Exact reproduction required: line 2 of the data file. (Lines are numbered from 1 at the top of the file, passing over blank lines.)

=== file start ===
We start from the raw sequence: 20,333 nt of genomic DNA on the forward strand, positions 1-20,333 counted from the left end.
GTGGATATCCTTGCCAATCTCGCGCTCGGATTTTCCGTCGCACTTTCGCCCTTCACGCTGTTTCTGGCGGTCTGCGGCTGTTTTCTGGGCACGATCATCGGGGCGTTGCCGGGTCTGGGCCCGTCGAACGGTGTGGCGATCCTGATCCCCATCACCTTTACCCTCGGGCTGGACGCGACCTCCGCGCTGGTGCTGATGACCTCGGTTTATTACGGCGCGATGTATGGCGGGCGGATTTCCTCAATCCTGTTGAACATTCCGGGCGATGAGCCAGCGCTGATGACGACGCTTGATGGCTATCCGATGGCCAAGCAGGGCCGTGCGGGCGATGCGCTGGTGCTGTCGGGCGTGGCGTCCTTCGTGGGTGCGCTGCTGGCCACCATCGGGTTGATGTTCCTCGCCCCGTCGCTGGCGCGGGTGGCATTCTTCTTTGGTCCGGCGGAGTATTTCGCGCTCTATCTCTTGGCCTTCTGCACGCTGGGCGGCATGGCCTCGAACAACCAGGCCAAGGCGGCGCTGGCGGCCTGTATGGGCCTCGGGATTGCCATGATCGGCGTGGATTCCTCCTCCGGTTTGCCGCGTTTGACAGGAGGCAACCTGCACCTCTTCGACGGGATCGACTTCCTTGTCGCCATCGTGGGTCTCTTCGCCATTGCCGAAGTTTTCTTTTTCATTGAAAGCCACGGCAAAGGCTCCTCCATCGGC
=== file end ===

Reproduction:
GTGGATATCCTTGCCAATCTCGCGCTCGGATTTTCCGTCGCACTTTCGCCCTTCACGCTGTTTCTGGCGGTCTGCGGCTGTTTTCTGGGCACGATCATCGGGGCGTTGCCGGGTCTGGGCCCGTCGAACGGTGTGGCGATCCTGATCCCCATCACCTTTACCCTCGGGCTGGACGCGACCTCCGCGCTGGTGCTGATGACCTCGGTTTATTACGGCGCGATGTATGGCGGGCGGATTTCCTCAATCCTGTTGAACATTCCGGGCGATGAGCCAGCGCTGATGACGACGCTTGATGGCTATCCGATGGCCAAGCAGGGCCGTGCGGGCGATGCGCTGGTGCTGTCGGGCGTGGCGTCCTTCGTGGGTGCGCTGCTGGCCACCATCGGGTTGATGTTCCTCGCCCCGTCGCTGGCGCGGGTGGCATTCTTCTTTGGTCCGGCGGAGTATTTCGCGCTCTATCTCTTGGCCTTCTGCACGCTGGGCGGCATGGCCTCGAACAACCAGGCCAAGGCGGCGCTGGCGGCCTGTATGGGCCTCGGGATTGCCATGATCGGCGTGGATTCCTCCTCCGGTTTGCCGCGTTTGACAGGAGGCAACCTGCACCTCTTCGACGGGATCGACTTCCTTGTCGCCATCGTGGGTCTCTTCGCCATTGCCGAAGTTTTCTTTTTCATTGAAAGCCACGGCAAAGGCTCCTCCATCGGC